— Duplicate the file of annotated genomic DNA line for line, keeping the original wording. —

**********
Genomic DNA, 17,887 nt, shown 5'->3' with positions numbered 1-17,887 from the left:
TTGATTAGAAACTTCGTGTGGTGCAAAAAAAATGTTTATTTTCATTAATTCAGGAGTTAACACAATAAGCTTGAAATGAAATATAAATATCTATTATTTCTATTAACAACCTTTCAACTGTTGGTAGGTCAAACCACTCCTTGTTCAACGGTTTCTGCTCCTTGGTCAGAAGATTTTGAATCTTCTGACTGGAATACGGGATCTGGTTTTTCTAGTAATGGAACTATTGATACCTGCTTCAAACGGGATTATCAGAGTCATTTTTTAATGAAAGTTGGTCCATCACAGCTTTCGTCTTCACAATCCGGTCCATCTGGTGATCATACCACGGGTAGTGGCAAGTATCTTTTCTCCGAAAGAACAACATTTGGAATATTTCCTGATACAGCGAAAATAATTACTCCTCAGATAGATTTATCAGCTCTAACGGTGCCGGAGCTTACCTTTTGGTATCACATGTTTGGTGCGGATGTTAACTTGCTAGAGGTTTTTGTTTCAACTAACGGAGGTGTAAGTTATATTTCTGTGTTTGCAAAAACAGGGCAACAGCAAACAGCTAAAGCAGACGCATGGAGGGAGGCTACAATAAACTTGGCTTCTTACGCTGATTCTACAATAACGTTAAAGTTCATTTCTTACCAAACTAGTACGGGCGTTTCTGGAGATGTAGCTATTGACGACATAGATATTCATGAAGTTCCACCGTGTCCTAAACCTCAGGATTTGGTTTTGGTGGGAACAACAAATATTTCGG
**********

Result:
Genomic DNA, 17,887 nt, shown 5'->3' with positions numbered 1-17,887 from the left:
TTGATTAGAAACTTCGTGTGGTGCAAAAAAAATGTTTATTTTCATTAATTCAGGAGTTAACACAATAAGCTTGAAATGAAATATAAATATCTATTATTTCTATTAACAACCTTTCAACTGTTGGTAGGTCAAACCACTCCTTGTTCAACGGTTTCTGCTCCTTGGTCAGAAGATTTTGAATCTTCTGACTGGAATACGGGATCTGGTTTTTCTAGTAATGGAACTATTGATACCTGCTTCAAACGGGATTATCAGAGTCATTTTTTAATGAAAGTTGGTCCATCACAGCTTTCGTCTTCACAATCCGGTCCATCTGGTGATCATACCACGGGTAGTGGCAAGTATCTTTTCTCCGAAAGAACAACATTTGGAATATTTCCTGATACAGCGAAAATAATTACTCCTCAGATAGATTTATCAGCTCTAACGGTGCCGGAGCTTACCTTTTGGTATCACATGTTTGGTGCGGATGTTAACTTGCTAGAGGTTTTTGTTTCAACTAACGGAGGTGTAAGTTATATTTCTGTGTTTGCAAAAACAGGGCAACAGCAAACAGCTAAAGCAGACGCATGGAGGGAGGCTACAATAAACTTGGCTTCTTACGCTGATTCTACAATAACGTTAAAGTTCATTTCTTACCAAACTAGTACGGGCGTTTCTGGAGATGTAGCTATTGACGACATAGATATTCATGAAGTTCCACCGTGTCCTAAACCTCAGGATTTGGTTTTGGTGGGAACAACAAATATTTCGG